FORT WAYNE – Nearly three out of every four facilities in Indiana operating under the Clean Water Act broke that law in 2009, EPA data show, but of all those violators, only one-third faced any kind of sanctions.
The violations ranged from failing to follow schedules; permitting and reporting problems; to the most severe – polluting the state’s waterways.
And though 73 percent of permit holders – from factories to municipal sewer systems – broke the law, the EPA reported, not one of them paid a financial penalty that year. Anyone who discharges waste into a river, lake or stream must have a Clean Water Act permit.
According to the EPA database, only 23 of the state’s 1,194 violators faced formal enforcement actions, in which they were required to make changes or fix problems. An additional 377 – 32 percent of violators – faced only “informal” enforcement, in which the Indiana Department of Environmental Management sent them a letter notifying them they were breaking the law, the EPA says. The rest saw nothing.
IDEM officials say the EPA database is inaccurate.
“That is clearly not what’s going on in the state of Indiana,” said Bruno Pigott, IDEM’s assistant commissioner for the Office of Water Quality. “This (EPA database) is not representative of what’s really going on. Does that mean three-quarters of our facilities are not in compliance? No. It means that’s what that database says.”
The EPA says the information is accurate, but notes that the information is provided by the states themselves, which could lead to gaps in the data.
Two years ago, a Journal Gazette investigation showed that 17 percent of Indiana facilities with permits under the Clean Air Act had broken the law over the previous three years, but few were punished. This new analysis of EPA data shows more than four times as many facilities violated the Clean Water Act in just one year – but still face little, if any, punishment for doing so.
Pigott said the number of violations in the EPA database are artificially high because of old violations that have been resolved, but the database was not updated to show that. He said a violation shown in the EPA data could have been something as simple as a paperwork issue that was resolved years before.
The database says it shows only facilities that had violations that occurred during the year in question, in this case 2009, the last year for which full data is available.
Pigott said there were 179 formal enforcement actions in 2009, not the 23 the EPA reported, but admitted some of those were for drinking water violations, not Clean Water Act issues. He did not know how many of each there were.
David Van Gilder, a Fort Wayne attorney and Hoosier Environmental Council board member, was astounded that the EPA reports nearly three out of every four Clean Water Act permit holders had broken the law.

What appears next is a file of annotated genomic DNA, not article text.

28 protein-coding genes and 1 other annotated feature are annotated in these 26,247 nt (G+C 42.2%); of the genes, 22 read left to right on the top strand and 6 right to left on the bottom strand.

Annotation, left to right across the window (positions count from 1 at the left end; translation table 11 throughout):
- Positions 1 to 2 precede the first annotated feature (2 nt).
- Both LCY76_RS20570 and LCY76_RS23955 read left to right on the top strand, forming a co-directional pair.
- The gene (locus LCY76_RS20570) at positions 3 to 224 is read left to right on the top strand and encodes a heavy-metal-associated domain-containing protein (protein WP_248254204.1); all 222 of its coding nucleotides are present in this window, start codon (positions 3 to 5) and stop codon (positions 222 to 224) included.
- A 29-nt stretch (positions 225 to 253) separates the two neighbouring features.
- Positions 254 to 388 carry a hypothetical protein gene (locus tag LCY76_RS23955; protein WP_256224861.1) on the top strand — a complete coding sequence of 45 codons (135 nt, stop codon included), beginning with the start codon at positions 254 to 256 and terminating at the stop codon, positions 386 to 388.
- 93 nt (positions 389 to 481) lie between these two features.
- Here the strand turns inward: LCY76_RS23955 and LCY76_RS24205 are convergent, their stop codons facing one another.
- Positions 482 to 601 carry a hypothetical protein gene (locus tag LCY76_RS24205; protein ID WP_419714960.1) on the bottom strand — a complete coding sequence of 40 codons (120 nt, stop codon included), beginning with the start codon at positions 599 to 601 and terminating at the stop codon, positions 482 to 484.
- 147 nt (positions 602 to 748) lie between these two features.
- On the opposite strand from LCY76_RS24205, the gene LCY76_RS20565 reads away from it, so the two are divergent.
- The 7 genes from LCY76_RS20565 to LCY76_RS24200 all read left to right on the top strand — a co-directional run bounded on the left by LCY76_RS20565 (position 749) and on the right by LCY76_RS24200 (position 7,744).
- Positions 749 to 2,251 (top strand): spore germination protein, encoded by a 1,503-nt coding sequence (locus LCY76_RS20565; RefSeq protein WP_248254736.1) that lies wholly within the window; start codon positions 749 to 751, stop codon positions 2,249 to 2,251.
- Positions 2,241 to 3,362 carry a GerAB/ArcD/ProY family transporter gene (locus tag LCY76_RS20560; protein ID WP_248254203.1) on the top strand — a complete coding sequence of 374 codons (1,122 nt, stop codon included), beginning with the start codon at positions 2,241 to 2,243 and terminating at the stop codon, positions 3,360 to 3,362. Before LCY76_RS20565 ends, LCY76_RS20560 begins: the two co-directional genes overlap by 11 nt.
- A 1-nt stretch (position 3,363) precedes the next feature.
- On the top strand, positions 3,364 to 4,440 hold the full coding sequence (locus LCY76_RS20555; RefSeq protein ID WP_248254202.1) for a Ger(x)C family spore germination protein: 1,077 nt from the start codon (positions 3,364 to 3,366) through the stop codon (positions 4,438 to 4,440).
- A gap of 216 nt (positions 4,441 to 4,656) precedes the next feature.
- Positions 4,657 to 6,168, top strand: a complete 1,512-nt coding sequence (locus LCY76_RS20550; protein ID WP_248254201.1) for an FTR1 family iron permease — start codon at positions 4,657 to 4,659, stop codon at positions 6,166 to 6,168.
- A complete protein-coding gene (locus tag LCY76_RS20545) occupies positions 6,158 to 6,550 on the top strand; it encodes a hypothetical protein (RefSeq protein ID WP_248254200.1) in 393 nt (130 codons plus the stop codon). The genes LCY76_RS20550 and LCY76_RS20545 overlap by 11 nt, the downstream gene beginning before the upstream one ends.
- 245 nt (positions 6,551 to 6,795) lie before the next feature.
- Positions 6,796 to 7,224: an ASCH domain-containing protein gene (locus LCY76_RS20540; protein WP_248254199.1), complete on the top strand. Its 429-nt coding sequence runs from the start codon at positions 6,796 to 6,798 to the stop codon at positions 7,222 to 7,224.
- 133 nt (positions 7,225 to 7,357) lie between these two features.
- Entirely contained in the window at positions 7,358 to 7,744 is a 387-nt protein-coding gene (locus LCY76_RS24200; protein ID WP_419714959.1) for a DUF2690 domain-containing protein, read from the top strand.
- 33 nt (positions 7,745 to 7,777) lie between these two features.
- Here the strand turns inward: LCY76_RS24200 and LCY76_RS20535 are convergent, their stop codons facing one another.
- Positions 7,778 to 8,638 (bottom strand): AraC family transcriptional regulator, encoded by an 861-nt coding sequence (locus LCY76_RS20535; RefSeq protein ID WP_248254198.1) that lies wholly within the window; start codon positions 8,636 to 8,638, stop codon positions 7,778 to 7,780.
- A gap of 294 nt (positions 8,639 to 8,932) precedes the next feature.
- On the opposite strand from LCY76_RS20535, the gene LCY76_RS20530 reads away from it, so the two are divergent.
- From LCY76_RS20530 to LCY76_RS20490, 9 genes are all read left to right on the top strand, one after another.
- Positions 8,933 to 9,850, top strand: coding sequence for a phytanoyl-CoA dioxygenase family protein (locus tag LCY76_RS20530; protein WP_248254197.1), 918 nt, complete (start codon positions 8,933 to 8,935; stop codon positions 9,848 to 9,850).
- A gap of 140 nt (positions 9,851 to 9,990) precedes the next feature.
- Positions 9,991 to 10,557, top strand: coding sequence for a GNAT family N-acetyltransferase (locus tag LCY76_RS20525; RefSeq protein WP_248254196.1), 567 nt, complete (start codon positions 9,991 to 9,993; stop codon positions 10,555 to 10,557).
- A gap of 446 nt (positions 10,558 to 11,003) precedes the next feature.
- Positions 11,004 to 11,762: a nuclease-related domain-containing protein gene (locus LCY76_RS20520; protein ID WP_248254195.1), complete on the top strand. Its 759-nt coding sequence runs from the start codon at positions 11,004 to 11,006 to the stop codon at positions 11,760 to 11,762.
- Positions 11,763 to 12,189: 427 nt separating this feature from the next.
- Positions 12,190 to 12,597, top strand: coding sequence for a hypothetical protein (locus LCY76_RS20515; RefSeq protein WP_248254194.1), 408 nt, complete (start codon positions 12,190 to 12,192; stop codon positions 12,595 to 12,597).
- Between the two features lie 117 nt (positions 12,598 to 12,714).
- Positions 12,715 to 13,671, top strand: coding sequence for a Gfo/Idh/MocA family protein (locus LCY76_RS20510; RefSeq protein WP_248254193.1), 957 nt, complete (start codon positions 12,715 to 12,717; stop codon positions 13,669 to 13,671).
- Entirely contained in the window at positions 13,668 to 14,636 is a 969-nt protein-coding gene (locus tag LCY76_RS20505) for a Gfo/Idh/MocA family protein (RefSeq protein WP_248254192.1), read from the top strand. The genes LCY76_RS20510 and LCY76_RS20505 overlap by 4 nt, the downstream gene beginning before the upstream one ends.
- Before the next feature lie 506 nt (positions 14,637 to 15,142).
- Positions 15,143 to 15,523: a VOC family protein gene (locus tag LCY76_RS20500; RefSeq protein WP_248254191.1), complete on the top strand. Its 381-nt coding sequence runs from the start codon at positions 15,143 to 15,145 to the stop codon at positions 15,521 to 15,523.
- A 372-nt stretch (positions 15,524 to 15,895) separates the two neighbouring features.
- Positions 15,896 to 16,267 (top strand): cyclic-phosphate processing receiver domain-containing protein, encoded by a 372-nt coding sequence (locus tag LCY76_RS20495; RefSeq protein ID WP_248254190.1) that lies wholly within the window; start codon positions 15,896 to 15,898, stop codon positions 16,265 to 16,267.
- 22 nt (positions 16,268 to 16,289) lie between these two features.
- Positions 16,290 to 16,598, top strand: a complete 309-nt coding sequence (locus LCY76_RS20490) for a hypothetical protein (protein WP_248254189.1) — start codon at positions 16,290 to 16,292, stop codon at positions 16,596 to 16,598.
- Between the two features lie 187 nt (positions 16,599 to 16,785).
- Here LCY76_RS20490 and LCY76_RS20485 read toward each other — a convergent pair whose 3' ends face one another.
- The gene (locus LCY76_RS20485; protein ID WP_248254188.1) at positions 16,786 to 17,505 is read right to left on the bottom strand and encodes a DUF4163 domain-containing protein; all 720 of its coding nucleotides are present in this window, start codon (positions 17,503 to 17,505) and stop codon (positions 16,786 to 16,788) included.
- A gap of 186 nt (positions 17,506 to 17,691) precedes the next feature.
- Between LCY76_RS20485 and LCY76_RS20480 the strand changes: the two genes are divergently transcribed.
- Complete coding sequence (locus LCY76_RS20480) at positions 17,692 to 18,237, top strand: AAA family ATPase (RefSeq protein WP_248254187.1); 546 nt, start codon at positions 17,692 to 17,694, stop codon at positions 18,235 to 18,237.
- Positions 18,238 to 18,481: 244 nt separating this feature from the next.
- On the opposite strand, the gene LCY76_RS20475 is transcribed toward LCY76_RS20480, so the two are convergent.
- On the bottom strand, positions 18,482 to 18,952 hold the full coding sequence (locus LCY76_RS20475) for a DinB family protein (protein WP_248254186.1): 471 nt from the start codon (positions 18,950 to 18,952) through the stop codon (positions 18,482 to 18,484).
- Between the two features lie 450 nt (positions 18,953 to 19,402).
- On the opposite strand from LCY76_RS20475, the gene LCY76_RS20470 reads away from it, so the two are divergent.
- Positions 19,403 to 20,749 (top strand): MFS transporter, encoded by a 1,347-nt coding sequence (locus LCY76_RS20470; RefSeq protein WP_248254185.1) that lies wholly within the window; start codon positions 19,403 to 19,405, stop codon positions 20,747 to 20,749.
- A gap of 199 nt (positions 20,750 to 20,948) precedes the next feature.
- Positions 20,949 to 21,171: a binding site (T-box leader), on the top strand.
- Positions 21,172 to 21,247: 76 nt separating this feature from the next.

“Whoa! Seventy-three percent?” Van Gilder said. “There are penalties that can be imposed. These fiscal guys that are looking for money, there it is.”
He was then informed that no financial penalties had been assessed that year.
“Zero? That’s just ridiculous,” he said.
That is especially distressing, Van Gilder said, because enforcement of environmental laws should pay for itself – the penalties imposed on violators should cover the cost of investigating and prosecution violations. Because IDEM divided its enforcement staff among different regulatory departments, officials could not say what they spend on enforcement efforts.
“I think there would be enough there to pay for prosecuting the cases,” Van Gilder said. “I think that’s reasonable.”
He also noted that most environmental laws have a criminal component to them, meaning local prosecutors could be enforcing them, as well. Once again, he said, the fines collected could pay for the prosecution, while also cleaning up a county’s lakes and streams.
“It could probably easily pay for itself,” he said.
The lack of punishment for violators was across the board: The EPA designates whether facilities are “major,” with lots of output, and smaller ones. Of the 195 major facilities in Indiana, 147 had violations in 2009, the EPA said.
But only five had formal enforcement actions where they were required to make changes or solve problems.
IDEM’s Pigott said the state agency is especially vigilant about major permit holders, and said that when violations do occur, the agency negotiates an Agreed Order, a legally binding agreement in which the facility makes required changes, often pays a fine, and agrees to more fines and sanctions if the requirements of the order are not met.
“If they’re in significant noncompliance, we’ve got them under an Agreed Order,” Pigott said. “The facilities in Indiana, when they’re not in compliance, we’re taking action.”
Van Gilder said a major factor in Indiana’s lack of enforcement is its willingness to negotiate with polluters rather than requiring them to follow the law.
“The thinking in Indiana is, ‘let’s solve the problem.’ And then you negotiate how to do that,” Van Gilder said. “But while they’re dithering, another billion gallons goes into the river.”
He said the idea that to be business friendly the state has to look the other way when companies pollute is false.
“You can be business friendly by saying, ‘Here’s the rules, here’s what happens if you violate the rules. We’ll treat you with respect, and in return we expect you to treat our people and our natural resources with respect.’ It seems to me business people would respond to that,” Van Gilder said.
Pigott said he wants Hoosiers to know that IDEM is enforcing environmental laws, whatever the EPA data say.
“It’s easy to make a broad-brush stroke statement that nothing is happening, but the reality is a lot is happening,” Pigott said.
“I believe we’re really doing good work.”